The Wren’s Nest has a nice summary of Lord of the Rings.
‘A greedy, smaller-than-human creature finds a treasure in the depths of a river. The treasure is a ring of great power which exerts strange influences on its owners including giving them the ability to disappear but always to bring danger or death to its owners. A hero enters the fray armed with a reforged sword that had been broken. Various races of humanoid beings attempt to gain control of the ring by magic and by heroism until it is finally brought at great cost and sacrifice back to its origin where it is purified by fire. The last pursuer perishes along with the ring.’
The description is from an article by Caroline Leech and it describes Lord of… actually it describes Wagner’s Ring Cycle. And Lord of the Rings. This comes from a long line of conversations about whether Tolkien stole his story from Wagner. The answer, of course, is that both of them used myth to create their stories. They created new myths.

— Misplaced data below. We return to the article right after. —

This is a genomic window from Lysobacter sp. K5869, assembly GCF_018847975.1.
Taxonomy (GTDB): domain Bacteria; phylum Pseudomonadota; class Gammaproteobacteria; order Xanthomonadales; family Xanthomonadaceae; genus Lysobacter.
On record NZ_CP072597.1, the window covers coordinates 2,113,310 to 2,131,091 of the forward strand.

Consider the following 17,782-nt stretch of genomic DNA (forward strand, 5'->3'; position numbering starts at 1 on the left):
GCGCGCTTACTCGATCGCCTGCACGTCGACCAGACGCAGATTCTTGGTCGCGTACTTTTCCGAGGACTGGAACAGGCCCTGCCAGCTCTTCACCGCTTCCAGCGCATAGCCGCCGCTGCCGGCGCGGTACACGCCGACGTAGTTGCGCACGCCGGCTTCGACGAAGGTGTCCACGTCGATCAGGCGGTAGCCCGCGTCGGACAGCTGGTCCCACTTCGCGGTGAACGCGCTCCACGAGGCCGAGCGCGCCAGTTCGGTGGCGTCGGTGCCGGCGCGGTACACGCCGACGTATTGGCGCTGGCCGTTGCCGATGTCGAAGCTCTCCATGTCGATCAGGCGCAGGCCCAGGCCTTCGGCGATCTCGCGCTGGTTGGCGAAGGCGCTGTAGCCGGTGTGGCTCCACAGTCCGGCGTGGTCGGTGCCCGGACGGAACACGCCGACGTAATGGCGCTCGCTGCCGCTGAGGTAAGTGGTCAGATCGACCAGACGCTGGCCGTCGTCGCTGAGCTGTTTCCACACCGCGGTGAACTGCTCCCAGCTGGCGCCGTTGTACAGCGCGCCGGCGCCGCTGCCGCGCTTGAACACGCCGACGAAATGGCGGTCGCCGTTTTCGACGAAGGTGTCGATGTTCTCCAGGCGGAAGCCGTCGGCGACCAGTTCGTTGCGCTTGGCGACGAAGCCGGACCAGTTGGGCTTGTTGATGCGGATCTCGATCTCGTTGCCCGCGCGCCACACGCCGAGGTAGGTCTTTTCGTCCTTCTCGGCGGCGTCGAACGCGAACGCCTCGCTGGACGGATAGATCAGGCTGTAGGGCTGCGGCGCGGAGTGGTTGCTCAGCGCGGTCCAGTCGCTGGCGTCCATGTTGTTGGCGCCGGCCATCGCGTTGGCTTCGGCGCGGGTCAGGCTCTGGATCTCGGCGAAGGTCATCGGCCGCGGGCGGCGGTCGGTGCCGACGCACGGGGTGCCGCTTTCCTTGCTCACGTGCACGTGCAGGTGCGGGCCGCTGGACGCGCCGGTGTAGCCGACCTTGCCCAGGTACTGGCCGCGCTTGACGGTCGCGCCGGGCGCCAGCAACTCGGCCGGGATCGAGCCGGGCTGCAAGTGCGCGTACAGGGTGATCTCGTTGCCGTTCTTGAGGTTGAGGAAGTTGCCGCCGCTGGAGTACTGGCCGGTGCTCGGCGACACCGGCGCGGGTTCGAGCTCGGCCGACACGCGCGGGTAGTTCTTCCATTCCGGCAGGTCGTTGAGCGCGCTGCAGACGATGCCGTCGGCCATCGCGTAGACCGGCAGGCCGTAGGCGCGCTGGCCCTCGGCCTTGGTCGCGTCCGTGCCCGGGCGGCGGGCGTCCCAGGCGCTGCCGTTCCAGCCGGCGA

This isn’t surprising to anyone who knows about the Hero’s Journey. Joseph Campbell explained that all hero stories are essentially the same and many of them bear striking similarities. Tolkien and Wagner both knew the best stories are those that have been repeated over and over again. As did Shakespeare, but that’s another article…